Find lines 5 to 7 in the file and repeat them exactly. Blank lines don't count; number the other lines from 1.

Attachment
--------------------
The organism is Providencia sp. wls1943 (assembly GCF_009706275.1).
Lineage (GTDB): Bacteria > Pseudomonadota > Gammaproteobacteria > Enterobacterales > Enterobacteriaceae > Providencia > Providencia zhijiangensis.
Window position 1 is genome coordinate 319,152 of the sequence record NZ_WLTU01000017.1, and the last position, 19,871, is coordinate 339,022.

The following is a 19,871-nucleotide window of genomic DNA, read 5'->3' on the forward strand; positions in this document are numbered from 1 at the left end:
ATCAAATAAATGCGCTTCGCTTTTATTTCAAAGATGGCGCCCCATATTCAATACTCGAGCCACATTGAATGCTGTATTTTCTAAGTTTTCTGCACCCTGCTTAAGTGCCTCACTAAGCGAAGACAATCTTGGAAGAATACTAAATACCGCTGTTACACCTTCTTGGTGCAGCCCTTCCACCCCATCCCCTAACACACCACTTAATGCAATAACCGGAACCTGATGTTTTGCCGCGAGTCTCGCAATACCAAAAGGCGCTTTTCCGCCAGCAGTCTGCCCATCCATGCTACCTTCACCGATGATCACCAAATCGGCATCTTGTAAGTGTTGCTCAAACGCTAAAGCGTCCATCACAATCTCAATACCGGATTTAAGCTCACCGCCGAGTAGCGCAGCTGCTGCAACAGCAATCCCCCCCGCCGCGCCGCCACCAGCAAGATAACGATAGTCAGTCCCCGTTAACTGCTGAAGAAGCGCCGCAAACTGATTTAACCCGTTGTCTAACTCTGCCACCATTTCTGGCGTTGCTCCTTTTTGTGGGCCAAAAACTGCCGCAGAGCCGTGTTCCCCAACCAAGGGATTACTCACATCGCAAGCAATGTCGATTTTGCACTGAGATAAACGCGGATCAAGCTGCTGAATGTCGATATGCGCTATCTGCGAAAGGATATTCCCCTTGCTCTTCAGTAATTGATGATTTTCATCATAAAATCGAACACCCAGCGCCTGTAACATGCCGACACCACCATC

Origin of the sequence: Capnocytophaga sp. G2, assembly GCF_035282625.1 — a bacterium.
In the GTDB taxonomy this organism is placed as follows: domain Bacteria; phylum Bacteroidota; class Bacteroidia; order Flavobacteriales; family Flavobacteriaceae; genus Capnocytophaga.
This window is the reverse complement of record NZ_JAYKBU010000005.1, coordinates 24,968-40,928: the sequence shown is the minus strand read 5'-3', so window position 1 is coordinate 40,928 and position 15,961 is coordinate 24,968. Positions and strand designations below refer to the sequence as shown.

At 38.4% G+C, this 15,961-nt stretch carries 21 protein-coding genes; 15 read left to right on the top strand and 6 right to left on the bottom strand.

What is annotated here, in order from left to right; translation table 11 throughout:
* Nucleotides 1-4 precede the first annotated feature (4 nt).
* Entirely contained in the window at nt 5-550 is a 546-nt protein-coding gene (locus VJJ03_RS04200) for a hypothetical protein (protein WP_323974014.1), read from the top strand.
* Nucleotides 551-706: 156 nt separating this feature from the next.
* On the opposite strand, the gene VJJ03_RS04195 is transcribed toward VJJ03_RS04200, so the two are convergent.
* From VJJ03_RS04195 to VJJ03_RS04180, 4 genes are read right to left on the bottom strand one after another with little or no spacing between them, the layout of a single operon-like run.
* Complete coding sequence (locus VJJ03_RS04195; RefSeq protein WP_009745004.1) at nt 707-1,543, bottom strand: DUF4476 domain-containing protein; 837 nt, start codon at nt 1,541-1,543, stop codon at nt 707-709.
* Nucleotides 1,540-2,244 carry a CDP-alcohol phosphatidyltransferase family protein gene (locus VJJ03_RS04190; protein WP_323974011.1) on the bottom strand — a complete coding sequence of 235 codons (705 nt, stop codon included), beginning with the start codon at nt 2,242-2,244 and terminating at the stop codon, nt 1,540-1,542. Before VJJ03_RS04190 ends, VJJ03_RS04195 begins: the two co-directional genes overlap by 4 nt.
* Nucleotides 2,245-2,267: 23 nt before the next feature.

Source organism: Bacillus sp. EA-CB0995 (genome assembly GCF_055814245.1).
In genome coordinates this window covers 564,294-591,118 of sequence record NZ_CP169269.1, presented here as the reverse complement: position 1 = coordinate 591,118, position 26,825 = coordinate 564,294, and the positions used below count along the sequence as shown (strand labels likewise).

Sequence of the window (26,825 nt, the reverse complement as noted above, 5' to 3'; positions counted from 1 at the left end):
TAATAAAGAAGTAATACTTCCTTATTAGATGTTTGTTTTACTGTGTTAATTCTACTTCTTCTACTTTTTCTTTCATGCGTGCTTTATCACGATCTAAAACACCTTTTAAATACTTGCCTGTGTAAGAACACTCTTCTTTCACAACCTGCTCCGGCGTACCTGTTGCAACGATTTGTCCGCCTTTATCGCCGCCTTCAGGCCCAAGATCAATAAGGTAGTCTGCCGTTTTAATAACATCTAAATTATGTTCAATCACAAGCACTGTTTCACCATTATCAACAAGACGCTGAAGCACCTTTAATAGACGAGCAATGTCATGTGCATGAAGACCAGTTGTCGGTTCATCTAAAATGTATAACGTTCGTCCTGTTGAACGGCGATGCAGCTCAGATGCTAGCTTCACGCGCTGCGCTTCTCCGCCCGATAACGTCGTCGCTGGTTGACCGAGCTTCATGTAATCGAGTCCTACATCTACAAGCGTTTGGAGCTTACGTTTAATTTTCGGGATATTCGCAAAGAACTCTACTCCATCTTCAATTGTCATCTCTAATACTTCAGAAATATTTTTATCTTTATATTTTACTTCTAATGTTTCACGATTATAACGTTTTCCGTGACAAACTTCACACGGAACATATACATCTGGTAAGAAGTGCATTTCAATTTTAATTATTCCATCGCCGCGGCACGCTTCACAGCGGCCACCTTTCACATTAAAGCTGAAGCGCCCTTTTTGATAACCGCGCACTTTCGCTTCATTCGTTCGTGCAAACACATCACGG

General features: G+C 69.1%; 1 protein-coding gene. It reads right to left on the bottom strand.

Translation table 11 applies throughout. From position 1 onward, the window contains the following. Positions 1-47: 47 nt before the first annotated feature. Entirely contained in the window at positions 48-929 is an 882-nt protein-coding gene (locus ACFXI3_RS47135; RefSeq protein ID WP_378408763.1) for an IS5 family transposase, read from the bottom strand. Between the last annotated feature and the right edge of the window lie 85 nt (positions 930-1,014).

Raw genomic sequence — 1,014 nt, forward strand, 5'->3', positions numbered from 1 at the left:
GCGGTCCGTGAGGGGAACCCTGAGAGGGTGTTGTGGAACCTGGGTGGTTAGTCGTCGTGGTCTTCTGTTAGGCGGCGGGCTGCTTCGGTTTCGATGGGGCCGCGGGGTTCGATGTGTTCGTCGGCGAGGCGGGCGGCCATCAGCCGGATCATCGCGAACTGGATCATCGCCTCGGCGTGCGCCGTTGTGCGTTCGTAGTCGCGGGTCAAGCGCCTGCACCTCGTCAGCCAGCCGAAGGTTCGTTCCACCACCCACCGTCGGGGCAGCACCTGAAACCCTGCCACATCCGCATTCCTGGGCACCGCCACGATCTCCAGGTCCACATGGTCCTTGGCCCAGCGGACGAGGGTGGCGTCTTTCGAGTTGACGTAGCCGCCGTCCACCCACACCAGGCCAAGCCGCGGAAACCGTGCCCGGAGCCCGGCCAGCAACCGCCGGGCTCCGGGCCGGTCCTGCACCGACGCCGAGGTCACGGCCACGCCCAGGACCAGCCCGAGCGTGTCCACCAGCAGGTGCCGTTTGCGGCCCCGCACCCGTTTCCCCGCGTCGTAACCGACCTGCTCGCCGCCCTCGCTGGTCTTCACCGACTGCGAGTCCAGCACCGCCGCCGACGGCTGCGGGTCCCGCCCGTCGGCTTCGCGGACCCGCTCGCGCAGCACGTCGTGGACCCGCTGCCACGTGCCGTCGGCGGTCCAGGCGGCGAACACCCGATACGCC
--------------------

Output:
ATCAAATAAATGCGCTTCGCTTTTATTTCAAAGATGGCGCCCCATATTCAATACTCGAGCCACATTGAATGCTGTATTTTCTAAGTTTTCTGCACCCTGCTTAAGTGCCTCACTAAGCGAAGACAATCTTGGAAGAATACTAAATACCGCTGTTACACCTTCTTGGTGCAGCCCTTCCACCCCATCCCCTAACACACCACTTAATGCAATAACCGGAACCTGATGTTTTGCCGCGAGTCTCGCAATACCAAAAGGCGCTTTTCCGCCAGCAGTCTGCCCATCCATGCTACCTTCACCGATGATCACCAAATCGGCATCTTGTAAGTGTTGCTCAAACGCTAAAGCGTCCATCACAATCTCAATACCGGATTTAAGCTCACCGCCGAGTAGCGCAGCTGCTGCAACAGCAATCCCCCCCGCCGCGCCGCCACCAGCAAGATAACGATAGTCAGTCCCCGTTAACTGCTGAAGAAGCGCCGCAAACTGATTTAACCCGTTGTCTAACTCTGCCACCATTTCTGGCGTTGCTCCTTTTTGTGGGCCAAAAACTGCCGCAGAGCCGTGTTCCCCAACCAAGGGATTACTCACATCGCAAGCAATGTCGATTTTGCACTGAGATAAACGCGGATCAAGCTGCTGAATGTCGATATGCGCTATCTGCGAAAGGATATTCCCCTTGCTCTTCAGTAATTGATGATTTTCATCATAAAATCGAACACCCAGCGCCTGTAACATGCCGACACCACCATC

Origin of the sequence: Capnocytophaga sp. G2, assembly GCF_035282625.1 — a bacterium.
In the GTDB taxonomy this organism is placed as follows: domain Bacteria; phylum Bacteroidota; class Bacteroidia; order Flavobacteriales; family Flavobacteriaceae; genus Capnocytophaga.